Blavatsky specifically chose those translators and commentators who gave the reader a better insight into the ancient wisdom, and whose comments showed that the perennial philosophy can indeed be found in different religions and philosophies.  For example, the SD has scores of quotations from the Egyptian Book of the Dead, but many of them are very different from the most well-known English translations.  The reason is that Blavatsky used the French translation by Paul Pierret, Le Livre des Morts, which has notes at the end of each chapter, and a comprehensive “Index Analitique” at the end of the book.  HPB made extensive use of Pierret’s text and notes, translating his French into English.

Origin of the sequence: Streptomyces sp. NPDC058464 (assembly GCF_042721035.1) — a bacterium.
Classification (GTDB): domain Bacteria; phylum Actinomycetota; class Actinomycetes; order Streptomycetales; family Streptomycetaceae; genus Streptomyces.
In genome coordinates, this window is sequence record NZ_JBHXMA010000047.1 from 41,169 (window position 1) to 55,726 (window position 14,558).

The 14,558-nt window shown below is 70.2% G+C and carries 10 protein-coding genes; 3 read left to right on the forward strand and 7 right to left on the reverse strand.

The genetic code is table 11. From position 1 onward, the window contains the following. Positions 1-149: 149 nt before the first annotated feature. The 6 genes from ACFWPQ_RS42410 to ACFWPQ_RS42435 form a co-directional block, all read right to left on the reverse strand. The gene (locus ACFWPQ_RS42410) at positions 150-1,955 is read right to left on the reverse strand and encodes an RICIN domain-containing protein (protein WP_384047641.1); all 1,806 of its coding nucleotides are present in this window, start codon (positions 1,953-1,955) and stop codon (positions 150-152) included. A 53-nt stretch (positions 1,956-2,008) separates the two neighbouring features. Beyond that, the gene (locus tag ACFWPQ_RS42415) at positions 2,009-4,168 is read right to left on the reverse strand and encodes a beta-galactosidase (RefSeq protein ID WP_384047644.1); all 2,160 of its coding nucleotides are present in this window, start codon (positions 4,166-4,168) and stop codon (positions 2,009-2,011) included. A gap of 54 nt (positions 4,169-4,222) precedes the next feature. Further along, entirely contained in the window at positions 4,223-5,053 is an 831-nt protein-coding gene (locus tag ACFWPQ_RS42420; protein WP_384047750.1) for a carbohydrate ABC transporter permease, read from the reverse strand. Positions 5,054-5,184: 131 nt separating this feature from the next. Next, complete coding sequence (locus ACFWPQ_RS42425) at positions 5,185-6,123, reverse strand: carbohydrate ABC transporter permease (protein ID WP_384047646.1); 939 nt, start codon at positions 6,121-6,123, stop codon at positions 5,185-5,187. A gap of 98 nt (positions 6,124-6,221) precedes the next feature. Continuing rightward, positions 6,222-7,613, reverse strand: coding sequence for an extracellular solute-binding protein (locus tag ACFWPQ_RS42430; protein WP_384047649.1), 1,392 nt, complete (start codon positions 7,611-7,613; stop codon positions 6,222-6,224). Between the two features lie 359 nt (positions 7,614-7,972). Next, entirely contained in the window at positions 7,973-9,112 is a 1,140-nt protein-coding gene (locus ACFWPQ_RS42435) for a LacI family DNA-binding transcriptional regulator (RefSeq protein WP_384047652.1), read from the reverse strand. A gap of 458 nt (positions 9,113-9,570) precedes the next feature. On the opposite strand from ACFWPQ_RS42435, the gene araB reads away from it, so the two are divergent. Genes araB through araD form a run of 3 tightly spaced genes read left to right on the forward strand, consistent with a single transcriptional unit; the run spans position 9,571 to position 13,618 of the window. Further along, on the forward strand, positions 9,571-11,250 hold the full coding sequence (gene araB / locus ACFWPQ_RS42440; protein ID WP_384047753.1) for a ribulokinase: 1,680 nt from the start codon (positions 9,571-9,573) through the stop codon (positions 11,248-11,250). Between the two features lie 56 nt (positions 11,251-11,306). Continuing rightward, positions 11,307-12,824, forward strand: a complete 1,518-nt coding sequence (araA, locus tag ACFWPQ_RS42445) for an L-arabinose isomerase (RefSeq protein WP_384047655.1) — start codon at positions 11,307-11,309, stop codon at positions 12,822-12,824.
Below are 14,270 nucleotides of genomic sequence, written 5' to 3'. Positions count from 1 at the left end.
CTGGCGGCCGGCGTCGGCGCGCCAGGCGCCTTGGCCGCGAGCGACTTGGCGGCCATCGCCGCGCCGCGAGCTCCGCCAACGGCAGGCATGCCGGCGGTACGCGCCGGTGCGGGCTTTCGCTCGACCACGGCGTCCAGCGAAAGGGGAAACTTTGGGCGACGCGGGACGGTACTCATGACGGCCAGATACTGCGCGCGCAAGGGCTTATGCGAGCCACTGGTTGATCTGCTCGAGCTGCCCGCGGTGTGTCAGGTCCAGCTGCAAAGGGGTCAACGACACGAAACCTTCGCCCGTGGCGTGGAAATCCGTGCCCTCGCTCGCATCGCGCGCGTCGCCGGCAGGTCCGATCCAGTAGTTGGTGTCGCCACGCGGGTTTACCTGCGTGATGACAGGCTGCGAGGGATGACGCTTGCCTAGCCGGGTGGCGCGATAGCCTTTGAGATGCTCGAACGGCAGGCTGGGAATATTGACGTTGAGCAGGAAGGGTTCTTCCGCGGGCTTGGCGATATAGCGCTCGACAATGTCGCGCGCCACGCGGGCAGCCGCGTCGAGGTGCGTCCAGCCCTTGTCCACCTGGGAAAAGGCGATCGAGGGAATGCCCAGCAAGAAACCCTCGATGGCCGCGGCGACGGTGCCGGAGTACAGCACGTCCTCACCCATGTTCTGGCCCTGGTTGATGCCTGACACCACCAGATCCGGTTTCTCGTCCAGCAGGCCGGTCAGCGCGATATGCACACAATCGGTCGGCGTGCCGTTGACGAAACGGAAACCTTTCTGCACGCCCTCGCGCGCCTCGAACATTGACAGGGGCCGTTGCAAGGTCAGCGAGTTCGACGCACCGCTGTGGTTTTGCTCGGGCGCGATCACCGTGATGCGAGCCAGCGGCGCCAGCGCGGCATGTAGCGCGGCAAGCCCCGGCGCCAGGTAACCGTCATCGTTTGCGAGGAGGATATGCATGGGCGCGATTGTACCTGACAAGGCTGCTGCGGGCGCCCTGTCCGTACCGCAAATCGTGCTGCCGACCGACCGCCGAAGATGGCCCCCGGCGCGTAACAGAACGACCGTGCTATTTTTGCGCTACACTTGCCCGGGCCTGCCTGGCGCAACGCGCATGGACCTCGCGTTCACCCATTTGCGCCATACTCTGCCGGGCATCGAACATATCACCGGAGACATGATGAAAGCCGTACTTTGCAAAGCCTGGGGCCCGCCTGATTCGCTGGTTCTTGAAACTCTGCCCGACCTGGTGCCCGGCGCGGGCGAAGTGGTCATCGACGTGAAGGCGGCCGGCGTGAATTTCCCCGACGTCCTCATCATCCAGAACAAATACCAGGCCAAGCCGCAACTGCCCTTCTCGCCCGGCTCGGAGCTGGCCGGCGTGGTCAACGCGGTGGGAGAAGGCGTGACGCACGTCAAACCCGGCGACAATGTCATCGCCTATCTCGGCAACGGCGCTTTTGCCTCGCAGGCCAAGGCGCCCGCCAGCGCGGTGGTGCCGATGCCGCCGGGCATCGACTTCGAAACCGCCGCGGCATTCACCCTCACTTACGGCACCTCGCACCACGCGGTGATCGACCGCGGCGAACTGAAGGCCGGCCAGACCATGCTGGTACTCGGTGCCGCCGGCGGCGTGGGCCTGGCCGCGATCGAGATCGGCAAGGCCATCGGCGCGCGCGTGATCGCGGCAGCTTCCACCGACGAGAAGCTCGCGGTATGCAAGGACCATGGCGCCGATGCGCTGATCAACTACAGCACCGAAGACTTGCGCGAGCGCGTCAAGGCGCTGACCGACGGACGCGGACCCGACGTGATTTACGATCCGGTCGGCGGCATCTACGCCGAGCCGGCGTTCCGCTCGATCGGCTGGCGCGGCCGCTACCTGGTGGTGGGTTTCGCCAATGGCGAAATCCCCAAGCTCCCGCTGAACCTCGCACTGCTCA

Sometimes Blavatsky quoted Russian authors, and many of these were not translated into English in her time.  On p. xxxiii of the Introduction, there is a description of the explorer Prjevalski finding the ruins of cities, close to the oasis of Tchertchen (Takla Makan desert, Central Asia).  He describes mummies, human remains of very tall people, who also looked very different from the people who now live in and around this area.  The mummies he was describing are now called the Urumqi mummies in Xinjiang, China, named after the city where the mummies are kept in a museum.  Prjevalski’s book about his travels was written in Russian, and no English translation was available.  But there was a translation into Swedish, made by the explorer Sven Hedin.  Then in 1939 Folke Bergman translated parts of Sven Hedin’s Swedish book into English for his publication Archaeological Researches in Sinkiang.  It is especially interesting that the one long passage that he chose to translate is exactly that passage chosen by HPB — the narrative about the Mummies of Tchertchen.